A week ago today, my two-year-old threw up on me in a neighborhood park. Within seconds, preschool forensic experts from every corner of the park swarmed around to guess what my boy had eaten for lunch.
I’m not telling you this to elicit sympathy, or curb overpopulation by grossing you out of having kids of your own.
I want to share a story of silver linings, and serendipity. A lesson about slowing down and digging around.
The next day, instead of working, I had to keep this sick little boy home with me. By mid-morning he had nothing more than a mild fever. Out of sheer boredom, we rode the cargo bike to our favorite neighborhood thrift store, looking for nothing in particular.
While digging around in the racks of bedding, I bumped my shin against something pleathery. I pulled apart the tangled web of musty Disney Princess comforters to find this:I texted the above picture to Scott, who has gotten pretty good at being my husband. His response? I trust your judgment, Love.
With its filthy vinyl skin and wooden legs, it’s not exactly a Barcelona chair. It’s not even a Toldedo (Spain) chair. More like a Toledo, Ohio chair.
But for $20, I couldn’t leave it behind.
Twenty bucks may seem steep for a thrift store, but to put it in perspective, (the horribly misnamed) Design Within Reach sells a “real” white leather Barcelona chair for $5,271. What other design bloggers might call an “investment piece.”The chair definitely needed some tough love: A thorough all-over cleaning, plus new tufting and buttons on the seat cushion.
I found a few minor tears and scrapes in the vinyl, but nothing too visible or worth repairing:
HOW TO RESTORE YOUR POOR MAN’S BARCELONA CHAIR
One crummy looking white vinyl (pleather or Naugahyde) chair
Vinyl cleaner + rag
Fabric-covered shank buttons or button-making kit
Big ball of twine
Large doll or decorator’s needle
Staple gun + scissors
STEP ONE – UNBUTTON: The buttons and most of the stitching on the backrest are fine. But on the seat, the stitching is entirely gone and a couple of buttons are missing. The remaining buttons are loose and rusted, having stained the vinyl beneath them.
Since the bottom dust cover is missing, we can easily see where the buttons are attached to the seat base.
Simply clip the twine and unravel it from the nails and staples, and pull the buttons off the top. Keep the nails in place for step three. Your seat now has puckered rust stains where the buttons once lived:
STEP TWO – CLEAN: I spent some time in vintage car enthusiast chat rooms — the only place on the internet you’ll find an informed debate about how to care for old vinyl seats (in their case, car seats). I was told to avoid abrasives or harsh (acid-based) cleaners that will wear away vinyl’s plastic coating, causing it to dry and crack. I couldn’t keep track of the recommend brands, so I pedaled over to my nearest AutoZone and grabbed the first bottle I saw.**
This stuff actually worked quite well, applied with a soft, clean rag and some muscle. I didn’t wear gloves, and it left my bare hands feeling strangely soft and supple, like the back seat of a ’68 Firebird. Next, use an old toothbrush to clear the gunk from the crevice between the seat and back.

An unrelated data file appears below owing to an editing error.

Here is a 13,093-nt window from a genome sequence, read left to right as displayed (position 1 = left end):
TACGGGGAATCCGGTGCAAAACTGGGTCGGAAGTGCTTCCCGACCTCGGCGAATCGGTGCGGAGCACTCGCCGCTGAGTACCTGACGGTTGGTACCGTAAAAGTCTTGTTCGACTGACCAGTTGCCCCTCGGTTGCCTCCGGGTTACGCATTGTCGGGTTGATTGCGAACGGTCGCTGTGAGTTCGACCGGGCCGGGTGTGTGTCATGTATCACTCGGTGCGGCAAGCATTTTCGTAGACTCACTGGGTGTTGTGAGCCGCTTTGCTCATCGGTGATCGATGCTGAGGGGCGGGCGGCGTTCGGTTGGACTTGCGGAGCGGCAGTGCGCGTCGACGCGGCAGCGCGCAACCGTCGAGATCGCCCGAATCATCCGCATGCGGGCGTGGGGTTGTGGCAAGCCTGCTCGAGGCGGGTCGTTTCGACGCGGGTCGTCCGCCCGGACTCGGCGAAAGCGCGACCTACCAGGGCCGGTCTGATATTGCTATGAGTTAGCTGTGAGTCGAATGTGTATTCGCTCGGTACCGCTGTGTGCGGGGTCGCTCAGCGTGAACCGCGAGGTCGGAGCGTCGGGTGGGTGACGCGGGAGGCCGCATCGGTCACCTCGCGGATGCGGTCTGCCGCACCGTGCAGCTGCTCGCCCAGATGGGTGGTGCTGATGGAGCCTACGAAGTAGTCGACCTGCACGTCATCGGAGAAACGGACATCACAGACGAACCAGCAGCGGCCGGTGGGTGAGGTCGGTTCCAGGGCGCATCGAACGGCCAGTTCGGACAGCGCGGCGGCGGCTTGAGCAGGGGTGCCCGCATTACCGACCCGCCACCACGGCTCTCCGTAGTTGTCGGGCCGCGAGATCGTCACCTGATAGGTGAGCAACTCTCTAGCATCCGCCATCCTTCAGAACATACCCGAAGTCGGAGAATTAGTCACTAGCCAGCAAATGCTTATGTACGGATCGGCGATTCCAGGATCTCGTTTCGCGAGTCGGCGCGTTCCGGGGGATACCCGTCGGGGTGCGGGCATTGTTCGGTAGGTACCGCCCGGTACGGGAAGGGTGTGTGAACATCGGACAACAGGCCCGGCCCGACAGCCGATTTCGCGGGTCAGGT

While cleaning, I discovered that the original vinyl is more of an creamy eggshell white than a pure white. And, perhaps in an attempt to look like real cow skin, the original vinyl has a swirly yellowish pattern imbedded in it. This might give you some perspective on the color: PRO TIP! It’s time to talk about bed bugs. They are real, and have infested the homes of several people in my life, which makes me think twice about dragging home second-hand furniture. You won’t find much soft stuffing in this chair, but just to be sure I pulled a sample from under the seat and tried an old trick I learned as a kid when my cat had fleas. We would comb Kitty’s fur and set a tuft of it on a wet paper towel. If the bits of dust in her fur turned red on the towel, we knew she still had fleas because fleas (like lice and bedbugs) poop blood. Gross but true. Whew, Toledo passed the test!
STEP THREE – RE-TUFT: Since the old metal buttons left permanent rust stains on the vinyl, I needed buttons that were slightly bigger than the stains. I bought two sets of covered shank button kits at my local craft store, and used part of an old bed sheet for the fabric cover. There’s instructions on the package in three languages, so you should be able to figure that process out yourself.Now the actual button tufting requires easy access to the bottom of the seat. Fans of hospital-based TV dramas will appreciate this opportunity to play doctor.
Gently lift the chair up on the “Operating Table” for the big procedure.
Provide your nurse with twine, scissors, buttons and a very long doll or decorator’s needle. Estimate about a foot of twine for each button. Thread a piece of twine through the needle and pull it up through the existing button hole:
Thread the twine through the loop on the back of the button.
Pull the twine back down through the same hole you came up from.
Pull both ends of the twine as tight as you can, loop around the nail and staple to the base of the chair.
Here’s the first row — two down, one to go: Repeat 8 more times.Now, figure out what to do with the $5,251 you just saved!
** Surprisingly, there are no bike racks at AutoZone.